Low income, high risk
Socioeconomic status tied to risk of heart disease
A recent UC Davis study has concluded that people with a low socioeconomic status are far more likely to develop heart disease compared to those who are wealthier and better educated.
According to the long-term study, the trend continues despite improvements in combating risk factors such as smoking, high blood pressure and high cholesterol. People with a low socioeconomic status were 50 percent more likely to develop heart disease than other study participants.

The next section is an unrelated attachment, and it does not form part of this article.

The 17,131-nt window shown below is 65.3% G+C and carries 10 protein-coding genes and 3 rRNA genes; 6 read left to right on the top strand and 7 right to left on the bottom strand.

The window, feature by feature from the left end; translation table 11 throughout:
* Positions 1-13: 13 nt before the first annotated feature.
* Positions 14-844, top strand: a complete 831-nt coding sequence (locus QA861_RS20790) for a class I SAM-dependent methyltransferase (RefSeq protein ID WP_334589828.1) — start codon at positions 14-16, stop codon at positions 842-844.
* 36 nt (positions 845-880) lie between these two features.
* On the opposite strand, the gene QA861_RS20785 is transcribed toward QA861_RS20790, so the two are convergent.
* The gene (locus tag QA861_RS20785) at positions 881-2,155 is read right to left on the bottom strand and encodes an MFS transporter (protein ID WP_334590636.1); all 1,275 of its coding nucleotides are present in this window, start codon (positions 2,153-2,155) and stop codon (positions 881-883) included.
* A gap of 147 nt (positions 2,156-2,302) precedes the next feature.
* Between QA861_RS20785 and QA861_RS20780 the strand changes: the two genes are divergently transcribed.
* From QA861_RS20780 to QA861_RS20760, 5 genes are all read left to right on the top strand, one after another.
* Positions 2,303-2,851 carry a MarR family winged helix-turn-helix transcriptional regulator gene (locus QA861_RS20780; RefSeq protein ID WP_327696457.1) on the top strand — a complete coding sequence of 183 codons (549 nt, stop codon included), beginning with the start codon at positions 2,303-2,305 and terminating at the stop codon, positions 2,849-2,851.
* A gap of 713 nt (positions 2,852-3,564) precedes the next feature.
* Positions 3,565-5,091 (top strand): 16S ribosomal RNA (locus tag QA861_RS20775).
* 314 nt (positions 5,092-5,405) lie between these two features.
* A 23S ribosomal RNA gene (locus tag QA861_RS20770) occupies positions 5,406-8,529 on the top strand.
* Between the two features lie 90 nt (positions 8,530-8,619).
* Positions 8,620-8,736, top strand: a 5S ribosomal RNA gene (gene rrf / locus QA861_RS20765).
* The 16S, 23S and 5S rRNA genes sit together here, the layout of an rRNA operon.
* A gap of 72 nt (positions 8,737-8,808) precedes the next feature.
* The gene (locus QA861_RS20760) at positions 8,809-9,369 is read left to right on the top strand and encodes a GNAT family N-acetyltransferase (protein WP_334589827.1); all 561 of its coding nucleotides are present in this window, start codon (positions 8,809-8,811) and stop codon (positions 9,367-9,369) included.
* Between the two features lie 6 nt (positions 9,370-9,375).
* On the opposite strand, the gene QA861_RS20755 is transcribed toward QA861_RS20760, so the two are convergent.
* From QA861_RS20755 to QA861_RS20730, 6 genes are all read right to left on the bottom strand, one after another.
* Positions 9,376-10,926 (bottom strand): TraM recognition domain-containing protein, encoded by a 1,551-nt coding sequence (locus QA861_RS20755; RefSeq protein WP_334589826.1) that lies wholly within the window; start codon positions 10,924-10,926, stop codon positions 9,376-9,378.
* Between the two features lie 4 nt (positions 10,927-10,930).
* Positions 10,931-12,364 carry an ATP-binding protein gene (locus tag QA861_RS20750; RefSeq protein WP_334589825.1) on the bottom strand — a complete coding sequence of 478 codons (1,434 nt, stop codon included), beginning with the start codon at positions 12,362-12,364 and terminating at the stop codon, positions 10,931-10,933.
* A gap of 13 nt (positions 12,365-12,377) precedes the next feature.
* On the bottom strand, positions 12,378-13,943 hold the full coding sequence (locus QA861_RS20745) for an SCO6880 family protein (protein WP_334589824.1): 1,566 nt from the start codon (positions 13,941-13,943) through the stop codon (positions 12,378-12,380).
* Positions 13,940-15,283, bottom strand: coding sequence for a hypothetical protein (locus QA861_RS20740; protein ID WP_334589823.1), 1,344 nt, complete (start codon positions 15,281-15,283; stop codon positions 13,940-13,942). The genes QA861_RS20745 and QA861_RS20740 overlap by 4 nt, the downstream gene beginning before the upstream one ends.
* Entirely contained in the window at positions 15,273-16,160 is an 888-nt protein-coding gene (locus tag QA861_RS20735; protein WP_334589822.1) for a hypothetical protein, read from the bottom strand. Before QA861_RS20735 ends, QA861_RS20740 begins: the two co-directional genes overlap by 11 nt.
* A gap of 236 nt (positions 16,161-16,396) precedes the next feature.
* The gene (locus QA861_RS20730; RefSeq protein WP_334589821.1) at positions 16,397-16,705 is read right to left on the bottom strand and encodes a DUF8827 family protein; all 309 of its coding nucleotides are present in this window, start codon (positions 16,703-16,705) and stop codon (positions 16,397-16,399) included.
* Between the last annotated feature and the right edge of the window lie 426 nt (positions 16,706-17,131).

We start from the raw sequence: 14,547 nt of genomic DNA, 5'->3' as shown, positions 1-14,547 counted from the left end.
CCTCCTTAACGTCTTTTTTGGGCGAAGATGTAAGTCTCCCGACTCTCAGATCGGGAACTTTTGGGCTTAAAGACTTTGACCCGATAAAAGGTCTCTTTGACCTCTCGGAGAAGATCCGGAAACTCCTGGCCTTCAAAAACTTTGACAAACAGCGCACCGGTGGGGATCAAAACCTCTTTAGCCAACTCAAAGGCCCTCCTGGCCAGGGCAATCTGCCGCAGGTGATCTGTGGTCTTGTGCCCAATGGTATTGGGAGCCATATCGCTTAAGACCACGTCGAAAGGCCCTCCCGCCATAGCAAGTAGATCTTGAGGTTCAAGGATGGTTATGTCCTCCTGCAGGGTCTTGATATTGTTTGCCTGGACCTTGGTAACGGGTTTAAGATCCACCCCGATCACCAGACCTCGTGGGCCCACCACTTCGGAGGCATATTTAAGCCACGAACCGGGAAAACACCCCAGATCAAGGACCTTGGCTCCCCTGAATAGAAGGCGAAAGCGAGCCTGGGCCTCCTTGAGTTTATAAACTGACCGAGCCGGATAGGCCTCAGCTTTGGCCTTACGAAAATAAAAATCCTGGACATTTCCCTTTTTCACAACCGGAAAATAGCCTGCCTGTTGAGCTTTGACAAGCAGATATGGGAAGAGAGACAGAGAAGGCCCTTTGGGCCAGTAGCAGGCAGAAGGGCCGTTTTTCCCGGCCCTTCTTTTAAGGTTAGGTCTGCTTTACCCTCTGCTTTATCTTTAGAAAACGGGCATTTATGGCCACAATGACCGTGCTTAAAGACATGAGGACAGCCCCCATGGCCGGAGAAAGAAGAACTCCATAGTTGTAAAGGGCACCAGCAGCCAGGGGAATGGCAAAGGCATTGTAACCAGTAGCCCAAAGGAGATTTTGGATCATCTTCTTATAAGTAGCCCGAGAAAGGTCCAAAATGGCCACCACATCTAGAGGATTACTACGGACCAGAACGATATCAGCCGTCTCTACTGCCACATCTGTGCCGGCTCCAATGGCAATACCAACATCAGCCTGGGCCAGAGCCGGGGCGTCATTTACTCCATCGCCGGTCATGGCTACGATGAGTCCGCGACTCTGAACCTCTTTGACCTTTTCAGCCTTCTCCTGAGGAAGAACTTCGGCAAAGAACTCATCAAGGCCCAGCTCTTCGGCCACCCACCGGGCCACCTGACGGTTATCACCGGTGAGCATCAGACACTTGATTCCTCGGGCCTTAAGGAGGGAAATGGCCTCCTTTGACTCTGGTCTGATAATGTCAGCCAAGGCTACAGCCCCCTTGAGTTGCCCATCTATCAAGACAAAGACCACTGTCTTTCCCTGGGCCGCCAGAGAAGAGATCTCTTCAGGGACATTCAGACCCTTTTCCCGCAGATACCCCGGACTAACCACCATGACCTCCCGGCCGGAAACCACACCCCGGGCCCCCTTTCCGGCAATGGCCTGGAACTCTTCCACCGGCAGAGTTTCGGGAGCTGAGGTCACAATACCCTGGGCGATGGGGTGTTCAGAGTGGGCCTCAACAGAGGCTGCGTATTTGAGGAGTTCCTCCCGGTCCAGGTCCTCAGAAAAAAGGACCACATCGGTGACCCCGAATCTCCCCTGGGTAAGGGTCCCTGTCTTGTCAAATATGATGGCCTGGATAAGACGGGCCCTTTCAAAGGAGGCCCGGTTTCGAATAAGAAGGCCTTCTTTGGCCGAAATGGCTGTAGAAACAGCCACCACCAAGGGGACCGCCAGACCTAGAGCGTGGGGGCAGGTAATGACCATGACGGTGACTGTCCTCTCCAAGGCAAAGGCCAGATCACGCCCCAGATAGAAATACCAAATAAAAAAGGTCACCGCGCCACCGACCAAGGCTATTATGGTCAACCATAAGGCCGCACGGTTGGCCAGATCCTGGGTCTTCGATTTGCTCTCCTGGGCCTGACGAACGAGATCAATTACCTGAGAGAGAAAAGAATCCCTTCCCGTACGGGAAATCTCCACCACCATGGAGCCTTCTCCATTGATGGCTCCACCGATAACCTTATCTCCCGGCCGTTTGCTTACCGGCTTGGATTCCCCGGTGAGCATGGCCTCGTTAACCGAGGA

The study involved 12,000 residents of North Carolina, Mississippi, Minnesota and Maryland between the ages of 45 and 64. Participants reported their income and education levels in 1987 and were periodically evaluated for the disease as well as risk factors over the next 10 years.
The link between poverty and heart disease has long been apparent, but the study indicates for the first time that low socioeconomic status remains an issue independent of health-care access and adherence to medications or smoking cessation.